Blenheim Palace

Palace

Blenheim Palace (official site https://www.blenheimpalace.com/) is the birthplace of Sir Winston Churchill and a small exhibit inside the palace itself is full of memorabilia. Tours of the palace show off the state rooms with their magnificent gilt, tapestries, painted ceilings and historical artefacts. What makes this palace special is that it is currently in use and as such is well kept and organised.

Practicalities

Blenheim Palace is located in the town of Woodstock, indeed, the huge estate pretty much dominates the town and the surrounding area. The large park surrounding the palace is free to visitors and are worth a visit.

Tickets

Entrance to the palace and gardens is quite expensive but if you agree to “donate” the cost of your entrance fee to the Blenheim Palace Heritage Foundation Charity it can be converted to a free annual pass. The annual pass consists of a photo card which can be created by the annual ticket booth in the East Courtyard.

Getting Here

There is a large car park on site but note that you will be asked to purchase a ticket or show your annual pass at the entrance. You can also travel by train to train stations include Oxford, Oxford Parkway and Long Hanborough then catch a bus to the Palace (for example, the S3 and 7 buses from Oxford).

Attractions

The House

Room

Ceiling of Entrance Hall

The house is magnificent to visit with a highly recommended audio guide available. Audio guides are picked up on your left after passing through the main entrance. Non-flash photography is allowed throughout the house. They show videos in a small room behind the stables on the far side of the main courtyard but they often go un-watched…

Hall

Chapel

Only the ground floor of the palace is normally accessible to visitors. However there are (infrequent) tours of the normally off-limits to visitors private apartments (“Upstairs Tour”) and the basement (“Downstairs Tour”) that should generally be pre-booked due to the limited numbers allowed on the tour and the fact these are only offered when convenient to the current inhabitants (!). These guided tours give a fascinating glimpse into the inner workings of the palace both past and present. There is no photography allowed on these tours.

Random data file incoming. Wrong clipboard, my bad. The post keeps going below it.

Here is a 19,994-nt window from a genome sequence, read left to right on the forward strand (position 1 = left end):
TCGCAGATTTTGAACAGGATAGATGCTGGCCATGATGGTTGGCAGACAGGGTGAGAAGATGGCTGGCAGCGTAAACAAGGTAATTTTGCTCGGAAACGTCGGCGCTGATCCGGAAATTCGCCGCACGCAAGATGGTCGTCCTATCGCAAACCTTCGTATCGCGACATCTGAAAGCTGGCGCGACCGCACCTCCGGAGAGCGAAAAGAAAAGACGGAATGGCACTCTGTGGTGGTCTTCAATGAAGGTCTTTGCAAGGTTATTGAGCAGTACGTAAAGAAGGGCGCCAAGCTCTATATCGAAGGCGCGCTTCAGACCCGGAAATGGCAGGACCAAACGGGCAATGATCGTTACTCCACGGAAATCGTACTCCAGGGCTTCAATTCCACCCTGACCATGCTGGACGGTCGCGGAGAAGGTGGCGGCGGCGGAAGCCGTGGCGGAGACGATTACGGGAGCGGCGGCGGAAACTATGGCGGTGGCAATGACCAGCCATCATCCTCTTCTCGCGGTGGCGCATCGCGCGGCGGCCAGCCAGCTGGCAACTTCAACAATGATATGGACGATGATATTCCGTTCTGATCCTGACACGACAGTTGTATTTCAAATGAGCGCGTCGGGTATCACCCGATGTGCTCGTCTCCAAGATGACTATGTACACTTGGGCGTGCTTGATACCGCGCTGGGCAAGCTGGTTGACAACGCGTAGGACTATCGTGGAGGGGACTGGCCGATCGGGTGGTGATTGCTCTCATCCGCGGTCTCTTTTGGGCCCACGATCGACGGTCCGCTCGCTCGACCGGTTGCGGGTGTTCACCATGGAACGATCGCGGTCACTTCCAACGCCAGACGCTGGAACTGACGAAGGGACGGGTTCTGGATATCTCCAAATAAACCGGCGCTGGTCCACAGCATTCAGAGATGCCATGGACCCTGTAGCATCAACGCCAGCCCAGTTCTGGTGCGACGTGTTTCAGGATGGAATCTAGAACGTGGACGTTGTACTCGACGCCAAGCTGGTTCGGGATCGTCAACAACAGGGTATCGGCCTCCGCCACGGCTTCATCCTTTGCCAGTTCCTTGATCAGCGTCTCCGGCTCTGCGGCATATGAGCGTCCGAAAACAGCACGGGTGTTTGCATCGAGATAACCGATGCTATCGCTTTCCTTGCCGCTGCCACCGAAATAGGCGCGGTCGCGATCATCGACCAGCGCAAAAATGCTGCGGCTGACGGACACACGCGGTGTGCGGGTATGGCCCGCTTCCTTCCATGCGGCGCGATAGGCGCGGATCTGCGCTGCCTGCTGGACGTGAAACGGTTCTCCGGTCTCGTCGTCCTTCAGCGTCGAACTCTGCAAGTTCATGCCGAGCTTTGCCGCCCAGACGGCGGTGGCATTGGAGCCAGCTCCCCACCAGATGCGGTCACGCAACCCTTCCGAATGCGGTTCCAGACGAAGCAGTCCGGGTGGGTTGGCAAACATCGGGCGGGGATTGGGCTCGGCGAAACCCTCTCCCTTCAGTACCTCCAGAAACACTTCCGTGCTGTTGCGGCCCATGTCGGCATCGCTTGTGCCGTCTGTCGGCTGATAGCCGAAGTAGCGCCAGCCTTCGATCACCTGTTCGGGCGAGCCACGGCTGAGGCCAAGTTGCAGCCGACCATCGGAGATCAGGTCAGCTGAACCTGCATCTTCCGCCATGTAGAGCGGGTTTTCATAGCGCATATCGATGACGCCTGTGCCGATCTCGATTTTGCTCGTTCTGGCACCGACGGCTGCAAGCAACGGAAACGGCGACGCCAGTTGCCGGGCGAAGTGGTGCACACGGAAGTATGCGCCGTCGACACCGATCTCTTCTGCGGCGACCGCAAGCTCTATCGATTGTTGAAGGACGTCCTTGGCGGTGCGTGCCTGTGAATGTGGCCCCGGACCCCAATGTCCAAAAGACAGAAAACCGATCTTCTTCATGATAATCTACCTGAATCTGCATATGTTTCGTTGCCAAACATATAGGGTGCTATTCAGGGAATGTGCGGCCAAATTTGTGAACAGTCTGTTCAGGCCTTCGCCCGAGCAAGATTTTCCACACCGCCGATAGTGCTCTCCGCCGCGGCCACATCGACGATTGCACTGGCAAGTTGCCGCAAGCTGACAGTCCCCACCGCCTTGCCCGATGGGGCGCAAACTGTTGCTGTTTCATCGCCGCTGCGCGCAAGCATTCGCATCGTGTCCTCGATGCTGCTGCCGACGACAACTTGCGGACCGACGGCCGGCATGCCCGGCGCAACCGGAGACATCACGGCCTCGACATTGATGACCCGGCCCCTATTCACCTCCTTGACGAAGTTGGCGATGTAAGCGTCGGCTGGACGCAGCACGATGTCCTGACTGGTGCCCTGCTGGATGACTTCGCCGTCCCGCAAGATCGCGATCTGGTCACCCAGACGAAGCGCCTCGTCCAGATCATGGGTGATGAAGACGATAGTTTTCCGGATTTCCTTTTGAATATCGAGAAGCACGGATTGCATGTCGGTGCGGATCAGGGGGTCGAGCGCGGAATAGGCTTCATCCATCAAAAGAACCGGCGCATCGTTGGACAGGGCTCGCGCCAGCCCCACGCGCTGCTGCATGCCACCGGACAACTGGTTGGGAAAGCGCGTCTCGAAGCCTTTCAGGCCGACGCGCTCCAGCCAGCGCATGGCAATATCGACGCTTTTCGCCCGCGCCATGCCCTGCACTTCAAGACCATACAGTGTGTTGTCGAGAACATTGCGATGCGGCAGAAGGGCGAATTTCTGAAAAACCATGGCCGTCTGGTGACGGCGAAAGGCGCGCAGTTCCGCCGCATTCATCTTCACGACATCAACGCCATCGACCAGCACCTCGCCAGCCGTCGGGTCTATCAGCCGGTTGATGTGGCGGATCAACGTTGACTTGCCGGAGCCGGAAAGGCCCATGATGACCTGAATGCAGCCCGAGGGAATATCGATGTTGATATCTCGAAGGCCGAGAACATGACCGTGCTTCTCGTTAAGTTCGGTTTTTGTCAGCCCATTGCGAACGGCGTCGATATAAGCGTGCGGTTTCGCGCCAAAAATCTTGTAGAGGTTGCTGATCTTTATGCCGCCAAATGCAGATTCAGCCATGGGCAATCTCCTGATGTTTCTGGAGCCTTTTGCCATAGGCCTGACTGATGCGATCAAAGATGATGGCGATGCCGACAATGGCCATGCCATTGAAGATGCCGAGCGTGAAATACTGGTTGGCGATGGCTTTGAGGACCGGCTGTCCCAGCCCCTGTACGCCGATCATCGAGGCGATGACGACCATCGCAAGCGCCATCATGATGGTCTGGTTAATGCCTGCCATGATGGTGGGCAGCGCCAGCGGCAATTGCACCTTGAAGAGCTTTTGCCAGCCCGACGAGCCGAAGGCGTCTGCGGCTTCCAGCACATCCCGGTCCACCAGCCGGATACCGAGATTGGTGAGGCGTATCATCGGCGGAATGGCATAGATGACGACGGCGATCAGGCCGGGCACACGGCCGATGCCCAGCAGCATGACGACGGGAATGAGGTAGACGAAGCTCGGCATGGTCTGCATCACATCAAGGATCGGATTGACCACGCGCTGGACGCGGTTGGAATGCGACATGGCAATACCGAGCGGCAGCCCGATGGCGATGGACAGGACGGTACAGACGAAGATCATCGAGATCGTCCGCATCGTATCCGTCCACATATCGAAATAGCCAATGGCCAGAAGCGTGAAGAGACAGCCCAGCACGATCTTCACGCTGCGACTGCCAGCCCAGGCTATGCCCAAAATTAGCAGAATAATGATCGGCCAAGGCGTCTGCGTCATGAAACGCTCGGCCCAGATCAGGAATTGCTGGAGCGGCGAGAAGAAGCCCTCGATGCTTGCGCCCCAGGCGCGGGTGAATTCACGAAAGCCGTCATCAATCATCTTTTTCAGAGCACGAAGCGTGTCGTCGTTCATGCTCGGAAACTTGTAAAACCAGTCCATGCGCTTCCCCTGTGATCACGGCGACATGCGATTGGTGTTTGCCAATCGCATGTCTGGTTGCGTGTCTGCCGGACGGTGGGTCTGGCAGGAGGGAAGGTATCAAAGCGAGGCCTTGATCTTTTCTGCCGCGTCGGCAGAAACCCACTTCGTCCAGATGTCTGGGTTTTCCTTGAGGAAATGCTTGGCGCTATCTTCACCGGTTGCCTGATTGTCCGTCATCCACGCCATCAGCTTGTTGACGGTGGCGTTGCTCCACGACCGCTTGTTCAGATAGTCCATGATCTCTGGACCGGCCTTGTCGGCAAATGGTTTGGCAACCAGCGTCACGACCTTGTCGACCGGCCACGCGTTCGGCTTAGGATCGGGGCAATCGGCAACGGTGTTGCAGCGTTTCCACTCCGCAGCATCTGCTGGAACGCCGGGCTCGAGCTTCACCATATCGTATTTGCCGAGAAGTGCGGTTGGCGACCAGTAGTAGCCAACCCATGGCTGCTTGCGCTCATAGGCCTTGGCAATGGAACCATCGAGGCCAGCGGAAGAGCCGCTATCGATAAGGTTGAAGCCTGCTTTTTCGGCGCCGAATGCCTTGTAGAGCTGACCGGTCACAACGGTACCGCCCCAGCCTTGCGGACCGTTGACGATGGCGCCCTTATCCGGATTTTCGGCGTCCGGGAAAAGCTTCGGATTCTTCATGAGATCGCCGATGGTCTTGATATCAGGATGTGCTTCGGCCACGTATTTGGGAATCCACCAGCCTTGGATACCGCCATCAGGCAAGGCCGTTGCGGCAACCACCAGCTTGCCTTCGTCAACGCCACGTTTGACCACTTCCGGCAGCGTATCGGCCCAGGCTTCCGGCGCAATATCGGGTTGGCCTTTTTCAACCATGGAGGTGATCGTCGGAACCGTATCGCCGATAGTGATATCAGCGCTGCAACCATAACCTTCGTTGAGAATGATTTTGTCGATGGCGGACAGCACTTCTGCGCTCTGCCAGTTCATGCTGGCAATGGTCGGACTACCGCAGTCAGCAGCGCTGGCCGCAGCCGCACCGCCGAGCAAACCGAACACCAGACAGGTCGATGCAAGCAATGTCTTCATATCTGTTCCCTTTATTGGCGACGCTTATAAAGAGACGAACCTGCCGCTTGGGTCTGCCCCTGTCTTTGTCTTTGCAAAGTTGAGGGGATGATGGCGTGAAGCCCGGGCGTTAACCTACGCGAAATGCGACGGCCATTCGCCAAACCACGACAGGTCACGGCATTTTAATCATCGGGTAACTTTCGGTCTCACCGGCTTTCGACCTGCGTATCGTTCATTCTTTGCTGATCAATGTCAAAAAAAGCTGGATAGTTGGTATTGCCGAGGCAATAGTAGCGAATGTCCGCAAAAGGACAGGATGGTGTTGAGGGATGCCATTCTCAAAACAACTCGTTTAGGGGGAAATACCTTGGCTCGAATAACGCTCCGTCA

Downstairs Tour

The Grounds

The grounds of Blenheim Palace were designed by Capability Brown surrounding the “Great Lake” (and smaller “Queen Pool”). The palace map includes details of the numerous walking trails throughout the grounds including length and estimated duration.

Water Terrace

If you have time, it is probably worth your time to visit the town of Woodstock itself accessible via the “Woodstock Gate” near the main car park.

The Grand Cascade and Pump House

Grand Cascade

Boathouse

Boathouse

Pleasure Gardens

Pleasure Gardens which should be of interest to children though only the maze and perhaps the butterfly house would interesting to adults (the maze is an extra £1 and includes the maze, mini-put putting, and access to giant-size chess and checker sets). The maze is supposedly the second largest in England but I was not impressed after having previously seen the mazes at Hever, Hampton Court and Leeds (castle) which were much better kept.

Eating

There are two smaller places to eat: The small “Oxfordshire Pantry” at the main entrance, beside the (enormous) gift shop, and the “Water Terrace Café” at the back. The later, of course, is much prettier and has great views. “The Organery Restaurant” in the east courtyard is a more formal affair and generally only used for events. There is also a “Pizza Café” in the pleasure gardens.

Events

There are events year around in the grounds and in the house. See the official site for details. There are also fairly regular (free) organ recitals in the “Great Gallery”.